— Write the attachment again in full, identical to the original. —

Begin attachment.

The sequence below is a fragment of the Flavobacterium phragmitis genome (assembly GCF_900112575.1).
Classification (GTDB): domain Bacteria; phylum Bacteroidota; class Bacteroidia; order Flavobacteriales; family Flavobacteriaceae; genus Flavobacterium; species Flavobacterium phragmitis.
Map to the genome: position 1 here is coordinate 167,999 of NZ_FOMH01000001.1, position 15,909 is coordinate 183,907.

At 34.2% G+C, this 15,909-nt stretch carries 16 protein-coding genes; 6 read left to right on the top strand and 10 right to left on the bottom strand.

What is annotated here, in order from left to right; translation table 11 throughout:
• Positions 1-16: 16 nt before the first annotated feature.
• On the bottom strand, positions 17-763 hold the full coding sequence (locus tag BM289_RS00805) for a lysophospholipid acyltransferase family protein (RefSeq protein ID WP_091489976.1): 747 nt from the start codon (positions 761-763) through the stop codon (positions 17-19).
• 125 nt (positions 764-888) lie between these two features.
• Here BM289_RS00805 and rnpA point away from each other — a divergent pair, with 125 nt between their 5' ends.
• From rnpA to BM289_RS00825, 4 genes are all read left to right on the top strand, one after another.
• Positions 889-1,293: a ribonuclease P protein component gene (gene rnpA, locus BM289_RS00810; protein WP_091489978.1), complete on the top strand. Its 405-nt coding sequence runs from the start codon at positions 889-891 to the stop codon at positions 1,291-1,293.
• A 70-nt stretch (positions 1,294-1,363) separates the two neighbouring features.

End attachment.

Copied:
The sequence below is a fragment of the Flavobacterium phragmitis genome (assembly GCF_900112575.1).
Classification (GTDB): domain Bacteria; phylum Bacteroidota; class Bacteroidia; order Flavobacteriales; family Flavobacteriaceae; genus Flavobacterium; species Flavobacterium phragmitis.
Map to the genome: position 1 here is coordinate 167,999 of NZ_FOMH01000001.1, position 15,909 is coordinate 183,907.

At 34.2% G+C, this 15,909-nt stretch carries 16 protein-coding genes; 6 read left to right on the top strand and 10 right to left on the bottom strand.

What is annotated here, in order from left to right; translation table 11 throughout:
• Positions 1-16: 16 nt before the first annotated feature.
• On the bottom strand, positions 17-763 hold the full coding sequence (locus tag BM289_RS00805) for a lysophospholipid acyltransferase family protein (RefSeq protein ID WP_091489976.1): 747 nt from the start codon (positions 761-763) through the stop codon (positions 17-19).
• 125 nt (positions 764-888) lie between these two features.
• Here BM289_RS00805 and rnpA point away from each other — a divergent pair, with 125 nt between their 5' ends.
• From rnpA to BM289_RS00825, 4 genes are all read left to right on the top strand, one after another.
• Positions 889-1,293: a ribonuclease P protein component gene (gene rnpA, locus BM289_RS00810; protein WP_091489978.1), complete on the top strand. Its 405-nt coding sequence runs from the start codon at positions 889-891 to the stop codon at positions 1,291-1,293.
• A 70-nt stretch (positions 1,294-1,363) separates the two neighbouring features.